The defendant appeals from her conviction of pointing a pistol at another (Criminal Code of Georgia 26-2908; Code Ann. 26-2908 (Ga. L. 1968, pp. 1249, 1325)).
1. The following charge is enumerated as error ". . . where all the facts and circumstances of the case and all reasonable deductions therefrom present two theories of equal probability, one of innocence and one of guilt; there the jury should acquit."
In Gravitt v. State, 220 Ga. 781
, 784 (141 SE2d 893
), the trial judge had charged: "If from the evidence and the defendant's statement and all the reasonable deductions therefrom, the theory of innocence is not equally consistent and reasonable with the theory of guilt based on proved facts, the jury would be authorized to convict a defendant and the jury would not be compelled to acquit such defendant provided the jury believed beyond a reasonable doubt that the defendant is guilty as charged in the indictment upon which he is being tried." The Supreme Court reversed, holding in Headnote 3: "It was error to instruct the jury that if under the evidence and the defendant's statement the theory of innocence was not equally consistent and reasonable with the theory of guilt, they would be authorized to convict the defendant."
The defendant argues the charge here given can be construed to mean that the theories of guilt and innocence must be equal to authorize acquittal, thus violating the principle of Gravitt. We find such contention to be without merit.
First of all, a charge must be considered as a whole. See State v. McNeill, 234 Ga. 696 (217 SE2d 281)
. Moreover, the substantial contents of the charge here given have often been quoted as a principle of law. Davis v. State, 13 Ga. App. 142 (78 SE 866)
; Patrick v. State, 75 Ga. App. 687 (2) (44 SE2d 297)
; Barnwell v. State, 100 Ga. App. 285
, 288 (111 SE2d 138
); Johnson v. State, 230 Ga. 196
, 201 (196 SE2d 385
). The charge found in the Criminal Pattern Jury Instructions reads: "I charge you that where the facts in evidence and all reasonable deductions therefrom, present two equal theories, one of guilt, and the other consistent with innocence, the justice and humanity of the law compel the acceptance of the theory which is consistent with innocence."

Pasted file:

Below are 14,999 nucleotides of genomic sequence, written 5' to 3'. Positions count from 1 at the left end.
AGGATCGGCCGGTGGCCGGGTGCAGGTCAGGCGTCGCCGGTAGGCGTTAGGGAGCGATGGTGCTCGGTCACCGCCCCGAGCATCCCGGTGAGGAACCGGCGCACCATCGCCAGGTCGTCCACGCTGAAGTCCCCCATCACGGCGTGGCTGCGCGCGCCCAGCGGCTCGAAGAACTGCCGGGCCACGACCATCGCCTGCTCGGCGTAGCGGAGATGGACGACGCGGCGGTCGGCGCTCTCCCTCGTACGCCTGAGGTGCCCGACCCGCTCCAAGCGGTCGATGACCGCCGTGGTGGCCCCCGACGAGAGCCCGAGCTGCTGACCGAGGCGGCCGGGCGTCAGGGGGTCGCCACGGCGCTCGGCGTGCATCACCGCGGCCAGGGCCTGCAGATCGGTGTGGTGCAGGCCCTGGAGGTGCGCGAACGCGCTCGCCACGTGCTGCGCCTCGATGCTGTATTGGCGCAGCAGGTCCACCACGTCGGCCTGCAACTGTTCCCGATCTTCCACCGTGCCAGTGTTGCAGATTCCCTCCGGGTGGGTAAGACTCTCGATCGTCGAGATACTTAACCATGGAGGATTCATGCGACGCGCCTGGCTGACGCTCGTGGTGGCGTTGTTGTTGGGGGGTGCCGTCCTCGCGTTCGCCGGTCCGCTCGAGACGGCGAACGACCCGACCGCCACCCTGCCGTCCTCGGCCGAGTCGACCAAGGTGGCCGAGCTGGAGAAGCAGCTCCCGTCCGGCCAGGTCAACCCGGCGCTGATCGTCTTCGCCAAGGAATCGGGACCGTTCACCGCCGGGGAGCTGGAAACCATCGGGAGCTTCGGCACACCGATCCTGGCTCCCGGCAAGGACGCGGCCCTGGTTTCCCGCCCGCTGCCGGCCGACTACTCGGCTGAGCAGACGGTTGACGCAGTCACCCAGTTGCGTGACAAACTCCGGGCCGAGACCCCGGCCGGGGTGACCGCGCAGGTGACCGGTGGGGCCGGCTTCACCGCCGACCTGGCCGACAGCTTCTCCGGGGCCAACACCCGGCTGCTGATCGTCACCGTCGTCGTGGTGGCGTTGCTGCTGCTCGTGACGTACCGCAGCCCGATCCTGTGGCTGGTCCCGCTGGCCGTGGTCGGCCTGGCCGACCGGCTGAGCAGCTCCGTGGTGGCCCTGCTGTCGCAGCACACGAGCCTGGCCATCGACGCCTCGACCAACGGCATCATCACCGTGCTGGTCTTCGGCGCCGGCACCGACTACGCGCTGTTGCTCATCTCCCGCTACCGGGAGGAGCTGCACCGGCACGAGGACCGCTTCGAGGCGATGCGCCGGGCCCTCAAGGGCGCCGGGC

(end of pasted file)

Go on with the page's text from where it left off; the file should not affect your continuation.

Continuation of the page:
It is true that the charge may be more apt where only circumstantial evidence is involved. Nolen v. State, 124 Ga. App. 593 (184 SE2d 674)
. Nevertheless, the charge can only be considered as beneficial to the defendant. Compare Nolen v. State, 124 Ga. App. 593
, supra; Golson v. State, 130 Ga. App. 577
, 579 (203 SE2d 917
); Stonaker v. State, 134 Ga. App. 123
, 126 (213 SE2d 506
), reversed on other grounds, 236 Ga. 1 (222 SE2d 354)
, where the various defendants assigned error on the failure to give such charge.
Without expressly approving the charge, it was not error for the reasons assigned.
2. The defendant's second and final enumeration of error was that: "The trial court's charge to the jury which commingled the general theories of justification with the exceptions thereto, was such as to confuse the jury and deprive the defendant of her defenses, where there was no evidence in support of the exception as charged."
The attorney for the defendant makes no reference to the record and for this reason we need not consider such enumeration. Rule 18 (c) (3) of the Rules of the Court of Appeals of the State of Georgia.
Nevertheless, if we assume that the reference is to the trial judge's recharge, no error is shown. Counsel for the defendant invoked the charge on the subject and will not now be heard to complain. Metropolitan Life Ins. Co. v. Edwards, 40 Ga. App. 439 (2) (150 SE 447)
; Meyers v. State, 169 Ga. 468 (3) (151 SE 34)
; Highland v. State, 127 Ga. App. 518
, 519 (194 SE2d 332
Stan Durden, for appellant.